Is a muscle car ecofriendly?

I was at my dentists and there was this car magazine – with a luscious picture of a car. A bit like the image below. My hand reaches out, I pick up the magazine and brush my hand across my lips to check if the drool was escaping out. I was looking at a 7 litre hot muscle car. And I was reading this beautiful prose. To quote:

All this engineering work (and not to forget design, right down to the
standard red leather seats), is dominated by one thing when you get
behind the wheel: that engine. Final outputs are quoted at 375kW
(503hp) at 7000rpm, and surprisingly that rev figure is also the
electronic cut-out. Maximum torque is 640Nm at a high 5000rpm, and
although 80 percent of peak torque (513Nm) is available from 1500rpm,
it does give some clue to the LS7’s character. For such a big capacity
engine, it loves to rev.

Almost unbelievably, it keeps on producing oceans of horsepower as it
scales the tachometer. Where the LS3 (and the LS2 before it) are
running well out of puff by the 6000rpm mark, the W427 is finding extra
lung capacity and surging hard towards the next upshift with a gruff
yet voluble exhaust bellow that would do Garth Tander’s race mount
proud. Exiting Lang Lang’s high-speed series of esses onto the ride and
handling circuit’s back straight (on my way to that slippery,
high-speed left hander) I see 180km/h before popping fourth and dabbing
the brakes. Few cars can gather speed like that.

There is more – just feast on the images and scroll down.

But really, it’s difficult not to prod the W427 into its dominant
personality trait, which is all Mr Hyde. If guts and thunder are what
you’re after then nothing comes close to the sheer performance spread,
noise and attitude, all arriving with four-door liveability. The danger
is that, with prices of old Aussie muscle cars currently through the
roof, collectors will buy this car and store it. Drivers, though, will
go out and have the time of their lives.

Wheels – HSV W427: Believe the hype. With the balance to back up the numbers, HSV has just created Australia’s first supercar.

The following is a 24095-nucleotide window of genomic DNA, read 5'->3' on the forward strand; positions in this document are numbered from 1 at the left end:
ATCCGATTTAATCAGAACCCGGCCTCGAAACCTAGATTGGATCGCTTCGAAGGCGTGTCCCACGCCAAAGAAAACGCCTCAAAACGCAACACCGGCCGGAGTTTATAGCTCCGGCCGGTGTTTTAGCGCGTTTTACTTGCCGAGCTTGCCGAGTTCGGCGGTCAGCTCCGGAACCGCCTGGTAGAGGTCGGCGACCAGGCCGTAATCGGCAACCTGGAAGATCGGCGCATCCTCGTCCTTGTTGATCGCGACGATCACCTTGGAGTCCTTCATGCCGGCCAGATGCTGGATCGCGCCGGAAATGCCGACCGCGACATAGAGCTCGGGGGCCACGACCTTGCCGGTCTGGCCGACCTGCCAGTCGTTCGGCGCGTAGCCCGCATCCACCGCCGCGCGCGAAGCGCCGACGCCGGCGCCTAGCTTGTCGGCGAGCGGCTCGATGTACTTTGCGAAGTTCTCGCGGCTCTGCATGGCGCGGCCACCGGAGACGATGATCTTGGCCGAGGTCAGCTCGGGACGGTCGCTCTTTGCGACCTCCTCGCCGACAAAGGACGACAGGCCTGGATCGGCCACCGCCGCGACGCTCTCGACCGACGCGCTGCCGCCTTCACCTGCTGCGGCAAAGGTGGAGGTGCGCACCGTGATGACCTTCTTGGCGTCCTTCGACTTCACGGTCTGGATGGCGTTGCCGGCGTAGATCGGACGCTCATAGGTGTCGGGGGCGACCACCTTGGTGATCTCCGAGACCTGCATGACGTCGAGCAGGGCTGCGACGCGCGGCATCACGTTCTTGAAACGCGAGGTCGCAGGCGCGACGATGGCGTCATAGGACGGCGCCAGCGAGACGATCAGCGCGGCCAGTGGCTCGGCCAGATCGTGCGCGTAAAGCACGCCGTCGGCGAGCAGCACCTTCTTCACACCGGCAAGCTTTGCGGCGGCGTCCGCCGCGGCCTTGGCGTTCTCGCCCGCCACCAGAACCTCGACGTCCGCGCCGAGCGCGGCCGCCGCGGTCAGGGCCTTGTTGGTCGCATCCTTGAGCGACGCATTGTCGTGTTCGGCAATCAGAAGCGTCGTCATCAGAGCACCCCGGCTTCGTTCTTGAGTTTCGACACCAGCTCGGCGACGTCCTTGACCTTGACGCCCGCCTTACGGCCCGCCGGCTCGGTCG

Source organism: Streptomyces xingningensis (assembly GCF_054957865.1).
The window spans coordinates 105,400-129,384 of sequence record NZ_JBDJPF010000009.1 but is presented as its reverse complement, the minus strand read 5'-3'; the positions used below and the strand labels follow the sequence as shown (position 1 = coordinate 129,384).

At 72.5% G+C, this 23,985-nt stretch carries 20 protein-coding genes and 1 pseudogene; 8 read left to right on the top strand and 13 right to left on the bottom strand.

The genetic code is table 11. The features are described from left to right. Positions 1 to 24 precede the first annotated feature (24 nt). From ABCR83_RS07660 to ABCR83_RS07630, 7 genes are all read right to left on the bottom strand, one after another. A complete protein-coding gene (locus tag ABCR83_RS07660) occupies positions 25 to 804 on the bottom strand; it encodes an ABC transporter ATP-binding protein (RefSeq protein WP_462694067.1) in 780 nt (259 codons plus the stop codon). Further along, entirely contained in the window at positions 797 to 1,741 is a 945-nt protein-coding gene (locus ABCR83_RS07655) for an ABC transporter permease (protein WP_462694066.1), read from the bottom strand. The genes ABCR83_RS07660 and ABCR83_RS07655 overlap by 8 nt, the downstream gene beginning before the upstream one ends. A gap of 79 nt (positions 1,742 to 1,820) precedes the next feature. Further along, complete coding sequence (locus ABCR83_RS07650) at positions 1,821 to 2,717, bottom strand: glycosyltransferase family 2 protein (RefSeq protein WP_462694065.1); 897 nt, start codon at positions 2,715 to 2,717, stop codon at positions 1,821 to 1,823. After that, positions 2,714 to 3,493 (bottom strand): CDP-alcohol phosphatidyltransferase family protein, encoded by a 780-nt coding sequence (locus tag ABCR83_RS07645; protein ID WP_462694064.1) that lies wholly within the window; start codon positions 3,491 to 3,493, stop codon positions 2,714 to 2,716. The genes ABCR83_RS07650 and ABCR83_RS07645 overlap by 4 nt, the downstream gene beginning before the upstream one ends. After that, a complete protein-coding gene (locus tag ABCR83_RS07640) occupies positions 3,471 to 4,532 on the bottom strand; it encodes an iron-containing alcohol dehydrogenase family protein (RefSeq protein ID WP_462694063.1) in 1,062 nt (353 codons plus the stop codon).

Now pause and lets look at Ryan’s car – a design of a HSV. Pretty neat?

(to see more images go to his blog here)


The question then is – is a muscle car eco-friendly?
The editorial in the Wheels Magazine (aug 08 issue?) addressed this. You could see the editor was smarting from some off the cuff remark someone had made about the HSV and gas guzzling in these days of high petrol prices (prices have slumped since augustwhen it was 150c to 99C on tuesday last). He said – hey only 427 of these will be made (the news this week is that only 200 will be made) – and they will all be garaged except for weekends. Each will be priced at 155, 500 AUD. And this should go up to 500,000 in 5 years. Reading all this I asked myself – is this a car at all?

No actually – I didn’t ask that question. What I said was – Right! Thats it! Big fat cars – that are made for pure fun are the way to go. They take a lot of money to develop – and apart from employing a lot of people ( and giving them all salaries which they go and spend on thing which result in ‘consumption’ and in green house gases and global warming up the supply chain) they do very little harm. For all that effort goes into the lab, sells a couple of thousand Wheels magazines (which have a pip squeak of an impact) and generally results in a lot of money changing hands – for very little material transaction; just 200 cars. How eco-effecient is that.

So as cars go muscle cars are it. The Prius on the other hand is a dirty polluter – for lots are made and they have nasty batteries in them. Better to use PT (public transport) and SHARE CARS.

So there – a lesson in sustainablity.

(this is for all of you who worked with me on the ‘car sharing’ project last year – and went away unconvinced that muscle cars were the solution to all our sustainability issues with regards to mobility)

This is also a thank you to Monique and Kevin. Have a good year.


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